The Shoes of the Fisherman (novel)
|Media type||Hardcover and Paperback|
|Preceded by||Daughter of Silence|
|Followed by||The Ambassador|
The Shoes of the Fisherman is a novel by the Australian writer Morris West first published in 1963.
The novel concerns the election of a Ukrainian pope, and is a dissection of Vatican politics. Morris West's Kiril Pavlovich Lakota, appointed a cardinal in pectore by the previous pope, is inspired by the lives of two Ukrainian Catholic bishops: Cardinal Josyf Slipyj and Bishop Hryhorij Lakota. Slipyj was released by Nikita Khrushchev's administration from a Siberian Gulag in 1963, the year of the novel's publication, after political pressure from Pope John XXIII and United States President John F. Kennedy. Slipyj arrived in Rome in time to participate in the Second Vatican Council. Lakota died in 1950 in a Soviet Gulag. A sub-plot deals with Kiril's relationship with a controversial theologian and scientist, Father Telemond. Many of the characteristics of Father Telemond were based on the controversial French Jesuit palaeontologist Pierre Teilhard de Chardin.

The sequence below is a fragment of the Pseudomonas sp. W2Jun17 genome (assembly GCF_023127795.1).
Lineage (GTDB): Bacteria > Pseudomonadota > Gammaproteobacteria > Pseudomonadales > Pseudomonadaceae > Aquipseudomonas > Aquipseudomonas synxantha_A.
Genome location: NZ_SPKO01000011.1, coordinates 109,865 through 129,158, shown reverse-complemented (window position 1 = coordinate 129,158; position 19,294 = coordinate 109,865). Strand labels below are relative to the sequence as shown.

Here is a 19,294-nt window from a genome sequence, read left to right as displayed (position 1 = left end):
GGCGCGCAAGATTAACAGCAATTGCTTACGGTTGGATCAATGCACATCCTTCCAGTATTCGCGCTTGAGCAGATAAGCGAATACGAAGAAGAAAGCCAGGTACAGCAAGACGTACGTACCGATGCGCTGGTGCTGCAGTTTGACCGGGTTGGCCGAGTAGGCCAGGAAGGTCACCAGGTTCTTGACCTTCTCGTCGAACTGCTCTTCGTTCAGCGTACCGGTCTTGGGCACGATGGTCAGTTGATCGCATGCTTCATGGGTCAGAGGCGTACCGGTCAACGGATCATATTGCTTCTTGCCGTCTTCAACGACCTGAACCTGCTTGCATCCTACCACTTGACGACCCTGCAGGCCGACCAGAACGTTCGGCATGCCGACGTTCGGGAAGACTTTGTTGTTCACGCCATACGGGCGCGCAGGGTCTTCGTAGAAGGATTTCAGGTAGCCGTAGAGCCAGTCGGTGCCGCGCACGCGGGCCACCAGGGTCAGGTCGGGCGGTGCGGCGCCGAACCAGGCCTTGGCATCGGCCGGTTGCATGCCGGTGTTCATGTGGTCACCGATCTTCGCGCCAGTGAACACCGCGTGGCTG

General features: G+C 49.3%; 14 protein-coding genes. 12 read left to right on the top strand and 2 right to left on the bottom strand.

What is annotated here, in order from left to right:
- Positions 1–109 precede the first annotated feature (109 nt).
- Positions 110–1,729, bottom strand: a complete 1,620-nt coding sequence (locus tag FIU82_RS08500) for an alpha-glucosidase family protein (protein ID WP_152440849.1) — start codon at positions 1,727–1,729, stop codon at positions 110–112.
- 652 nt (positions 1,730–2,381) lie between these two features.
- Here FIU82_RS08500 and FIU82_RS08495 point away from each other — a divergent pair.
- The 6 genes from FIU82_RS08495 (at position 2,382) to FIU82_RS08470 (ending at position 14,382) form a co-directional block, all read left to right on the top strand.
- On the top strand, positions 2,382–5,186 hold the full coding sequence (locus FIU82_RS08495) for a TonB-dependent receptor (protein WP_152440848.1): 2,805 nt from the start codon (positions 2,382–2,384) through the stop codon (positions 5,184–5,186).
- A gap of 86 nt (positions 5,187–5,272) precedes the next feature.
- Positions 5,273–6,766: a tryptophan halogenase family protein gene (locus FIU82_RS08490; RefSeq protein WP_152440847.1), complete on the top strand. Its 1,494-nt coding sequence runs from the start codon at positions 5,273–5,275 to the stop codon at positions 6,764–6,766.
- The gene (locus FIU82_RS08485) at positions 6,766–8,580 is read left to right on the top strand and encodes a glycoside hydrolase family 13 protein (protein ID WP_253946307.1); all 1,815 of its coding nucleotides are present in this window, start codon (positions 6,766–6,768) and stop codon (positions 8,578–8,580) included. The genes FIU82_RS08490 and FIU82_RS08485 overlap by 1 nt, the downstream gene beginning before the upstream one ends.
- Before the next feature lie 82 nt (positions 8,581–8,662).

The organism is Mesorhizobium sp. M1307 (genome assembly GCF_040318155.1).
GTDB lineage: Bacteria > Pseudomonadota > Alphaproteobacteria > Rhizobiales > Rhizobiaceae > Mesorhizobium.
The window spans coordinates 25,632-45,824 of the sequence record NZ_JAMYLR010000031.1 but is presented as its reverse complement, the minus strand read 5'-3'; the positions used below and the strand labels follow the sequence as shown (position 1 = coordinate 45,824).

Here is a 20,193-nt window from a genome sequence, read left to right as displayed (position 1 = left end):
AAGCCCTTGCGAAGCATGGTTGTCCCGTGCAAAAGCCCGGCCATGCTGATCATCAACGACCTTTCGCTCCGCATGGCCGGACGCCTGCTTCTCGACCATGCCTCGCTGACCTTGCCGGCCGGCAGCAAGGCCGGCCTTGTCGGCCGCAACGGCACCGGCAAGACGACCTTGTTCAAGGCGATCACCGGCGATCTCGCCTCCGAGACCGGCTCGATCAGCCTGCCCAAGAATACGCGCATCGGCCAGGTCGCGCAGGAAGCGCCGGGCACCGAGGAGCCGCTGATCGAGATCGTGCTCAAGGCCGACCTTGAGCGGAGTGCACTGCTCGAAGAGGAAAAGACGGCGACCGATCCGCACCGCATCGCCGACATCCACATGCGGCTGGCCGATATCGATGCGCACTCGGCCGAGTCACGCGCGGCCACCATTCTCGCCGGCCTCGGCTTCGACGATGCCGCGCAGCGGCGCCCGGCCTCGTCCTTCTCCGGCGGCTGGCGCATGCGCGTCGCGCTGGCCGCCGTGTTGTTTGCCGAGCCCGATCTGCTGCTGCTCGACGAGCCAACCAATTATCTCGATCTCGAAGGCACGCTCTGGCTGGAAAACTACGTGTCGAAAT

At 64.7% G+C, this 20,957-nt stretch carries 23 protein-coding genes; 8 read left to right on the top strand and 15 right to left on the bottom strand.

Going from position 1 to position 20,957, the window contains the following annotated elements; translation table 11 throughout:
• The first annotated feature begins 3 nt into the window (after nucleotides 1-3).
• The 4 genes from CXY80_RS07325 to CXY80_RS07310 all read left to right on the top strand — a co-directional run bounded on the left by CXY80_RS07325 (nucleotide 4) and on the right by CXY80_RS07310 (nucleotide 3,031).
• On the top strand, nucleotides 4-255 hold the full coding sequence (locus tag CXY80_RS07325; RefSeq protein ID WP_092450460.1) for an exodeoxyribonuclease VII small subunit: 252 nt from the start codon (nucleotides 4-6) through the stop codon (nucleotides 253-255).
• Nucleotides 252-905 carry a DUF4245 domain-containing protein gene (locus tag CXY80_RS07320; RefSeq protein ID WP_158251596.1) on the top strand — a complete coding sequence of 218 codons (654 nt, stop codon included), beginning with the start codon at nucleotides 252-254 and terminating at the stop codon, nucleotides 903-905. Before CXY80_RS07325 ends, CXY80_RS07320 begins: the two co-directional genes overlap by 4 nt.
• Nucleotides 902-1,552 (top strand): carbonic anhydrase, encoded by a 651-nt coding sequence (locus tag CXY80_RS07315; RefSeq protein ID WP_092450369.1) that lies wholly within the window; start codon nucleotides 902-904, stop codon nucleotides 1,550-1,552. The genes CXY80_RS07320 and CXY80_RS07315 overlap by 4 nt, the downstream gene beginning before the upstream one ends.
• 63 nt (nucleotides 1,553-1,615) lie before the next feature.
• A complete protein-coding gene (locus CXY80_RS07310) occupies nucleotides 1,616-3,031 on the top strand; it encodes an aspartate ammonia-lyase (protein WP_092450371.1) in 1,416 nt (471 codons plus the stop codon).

The book was coincidently published on 3 June 1963, the day Pope John XXIII died. The book reached No. 1 on The New York Times Best Seller List for adult fiction on 30 June 1963, and became the No. 1 best-selling novel in the United States for that year, according to Publishers Weekly. In the story, Kiril Lakota, the protagonist and archbishop of Lviv was created cardinal with the title of St. Athanasius. In 1965, Josyf Slipyj, Archbishop (later Major-Archbishop) of Lviv was proclaimed a cardinal with the title of Sant'Atanasio (St. Athanasius) by Pope Paul VI.
- William H. Honan"Morris West, Popular Novelist Focusing on Faith, Dies at 83", The New York Times, 12 October 1999
- Tony Stephens, "Last Rites", Sydney Morning Herald, Spectrum, 3 June 2000